Customer Experience For Dummies
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So you know you need a plan for dealing with unhappy customers. But what should that plan entail? To help you remember what you should do when you’re staring into the bulging red eyes of an infuriated customer, try this handy acronym: RUN. Just kidding! Actually, the acronym is RESOLVED. It stands for the following:

  • R: Respond to the person who is upset

    People need to be heard. They need attention. They get cranky when they feel disrespected, rushed, or processed. They don’t like to be put aside, treated like a number, or otherwise handled roughly. If you’re dealing with an upset customer, it’s imperative that you respond to him in such a way that he feels heard, attended to, and respected. Take care of the person first and the problem second.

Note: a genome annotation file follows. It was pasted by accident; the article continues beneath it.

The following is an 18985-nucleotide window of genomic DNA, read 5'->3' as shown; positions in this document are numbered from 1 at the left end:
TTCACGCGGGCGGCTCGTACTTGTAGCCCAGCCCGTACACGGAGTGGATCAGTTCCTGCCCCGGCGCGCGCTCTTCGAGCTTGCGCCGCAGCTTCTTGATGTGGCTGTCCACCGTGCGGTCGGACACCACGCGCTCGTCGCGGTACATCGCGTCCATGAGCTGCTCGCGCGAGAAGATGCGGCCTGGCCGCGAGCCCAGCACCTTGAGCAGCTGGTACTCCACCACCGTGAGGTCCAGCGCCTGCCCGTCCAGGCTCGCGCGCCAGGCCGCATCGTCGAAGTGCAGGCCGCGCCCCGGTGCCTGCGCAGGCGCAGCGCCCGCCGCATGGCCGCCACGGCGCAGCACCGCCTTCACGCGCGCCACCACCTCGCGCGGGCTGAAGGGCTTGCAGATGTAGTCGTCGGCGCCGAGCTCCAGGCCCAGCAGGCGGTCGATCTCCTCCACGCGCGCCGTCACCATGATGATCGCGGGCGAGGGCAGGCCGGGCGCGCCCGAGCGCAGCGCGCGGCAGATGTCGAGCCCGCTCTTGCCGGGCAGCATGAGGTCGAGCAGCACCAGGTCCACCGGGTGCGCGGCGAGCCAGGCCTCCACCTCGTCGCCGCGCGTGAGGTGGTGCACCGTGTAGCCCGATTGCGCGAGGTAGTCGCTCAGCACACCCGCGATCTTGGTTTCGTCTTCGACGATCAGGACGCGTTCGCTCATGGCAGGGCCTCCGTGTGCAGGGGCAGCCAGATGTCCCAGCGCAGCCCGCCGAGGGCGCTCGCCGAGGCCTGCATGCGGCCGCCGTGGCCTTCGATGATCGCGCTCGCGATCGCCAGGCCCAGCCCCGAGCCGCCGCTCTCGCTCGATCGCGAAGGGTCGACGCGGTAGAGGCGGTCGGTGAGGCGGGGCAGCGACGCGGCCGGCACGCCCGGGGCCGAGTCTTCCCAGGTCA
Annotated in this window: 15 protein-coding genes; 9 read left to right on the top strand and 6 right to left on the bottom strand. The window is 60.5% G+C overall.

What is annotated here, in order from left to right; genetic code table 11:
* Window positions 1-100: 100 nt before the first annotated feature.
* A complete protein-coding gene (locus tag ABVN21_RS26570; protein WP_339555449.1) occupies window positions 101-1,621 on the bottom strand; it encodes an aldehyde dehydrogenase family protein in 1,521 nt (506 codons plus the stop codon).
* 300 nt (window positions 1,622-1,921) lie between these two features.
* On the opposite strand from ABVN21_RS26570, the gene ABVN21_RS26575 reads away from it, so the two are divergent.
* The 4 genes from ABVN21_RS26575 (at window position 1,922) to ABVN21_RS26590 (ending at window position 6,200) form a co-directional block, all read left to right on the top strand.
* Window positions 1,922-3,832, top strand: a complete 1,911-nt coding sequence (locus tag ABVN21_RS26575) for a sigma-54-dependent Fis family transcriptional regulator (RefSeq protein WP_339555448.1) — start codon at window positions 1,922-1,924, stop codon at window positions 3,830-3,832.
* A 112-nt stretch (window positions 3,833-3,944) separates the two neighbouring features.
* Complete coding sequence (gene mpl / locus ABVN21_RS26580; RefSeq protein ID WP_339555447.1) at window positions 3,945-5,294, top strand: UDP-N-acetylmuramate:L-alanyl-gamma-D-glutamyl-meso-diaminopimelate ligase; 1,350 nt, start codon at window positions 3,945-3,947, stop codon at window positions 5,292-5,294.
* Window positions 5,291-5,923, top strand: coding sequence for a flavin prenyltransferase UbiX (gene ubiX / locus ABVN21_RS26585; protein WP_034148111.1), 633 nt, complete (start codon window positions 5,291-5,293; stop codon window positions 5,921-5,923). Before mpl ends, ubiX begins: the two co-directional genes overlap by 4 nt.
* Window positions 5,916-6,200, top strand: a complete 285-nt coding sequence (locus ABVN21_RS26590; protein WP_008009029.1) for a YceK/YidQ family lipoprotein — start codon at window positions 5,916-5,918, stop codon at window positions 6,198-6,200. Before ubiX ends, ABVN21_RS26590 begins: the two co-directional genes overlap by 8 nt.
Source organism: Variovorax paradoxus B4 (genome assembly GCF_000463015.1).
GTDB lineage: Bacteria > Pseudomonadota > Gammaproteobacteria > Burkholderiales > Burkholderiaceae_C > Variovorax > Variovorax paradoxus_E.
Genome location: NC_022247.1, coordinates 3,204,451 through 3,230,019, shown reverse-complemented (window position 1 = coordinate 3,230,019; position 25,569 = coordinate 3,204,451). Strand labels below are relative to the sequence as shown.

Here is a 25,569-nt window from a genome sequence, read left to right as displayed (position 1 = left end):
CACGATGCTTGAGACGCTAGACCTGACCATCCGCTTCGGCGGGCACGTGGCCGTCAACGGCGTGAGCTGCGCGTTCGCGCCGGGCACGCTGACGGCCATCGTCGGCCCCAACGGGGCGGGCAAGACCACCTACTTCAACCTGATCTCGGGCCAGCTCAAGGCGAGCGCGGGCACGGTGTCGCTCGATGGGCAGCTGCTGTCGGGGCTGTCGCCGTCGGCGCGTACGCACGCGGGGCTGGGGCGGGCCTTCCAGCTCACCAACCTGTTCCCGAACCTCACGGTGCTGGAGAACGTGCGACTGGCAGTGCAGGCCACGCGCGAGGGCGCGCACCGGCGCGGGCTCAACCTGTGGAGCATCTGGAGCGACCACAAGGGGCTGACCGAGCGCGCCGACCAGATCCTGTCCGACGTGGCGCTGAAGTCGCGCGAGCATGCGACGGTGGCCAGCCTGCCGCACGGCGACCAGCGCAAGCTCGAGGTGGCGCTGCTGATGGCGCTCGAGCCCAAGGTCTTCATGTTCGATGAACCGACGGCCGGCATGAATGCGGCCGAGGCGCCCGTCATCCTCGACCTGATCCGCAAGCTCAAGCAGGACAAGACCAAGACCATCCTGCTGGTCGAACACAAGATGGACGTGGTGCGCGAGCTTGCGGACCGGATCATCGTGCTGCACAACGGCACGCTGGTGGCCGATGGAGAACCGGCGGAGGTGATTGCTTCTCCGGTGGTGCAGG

• E: Empathize and apologize

    When faced with an upset customer, you must stop whatever you’re doing and put yourself firmly in his shoes. Job #1 is to empathize. To empathize means to focus on someone else’s emotional state — in this case, your customer’s. Relate to the feelings the customer is expressing. Dignity and genuine concern are the watchwords here. If it helps, imagine the person you’re dealing with is a beloved grandparent.

    Then apologize. Take responsibility for any errors made and say you’re sorry for the inconvenience, frustration, or other negative result. When a customer is upset, odds are he wants someone to own the mistake. So own it, even if it’s not actually your fault.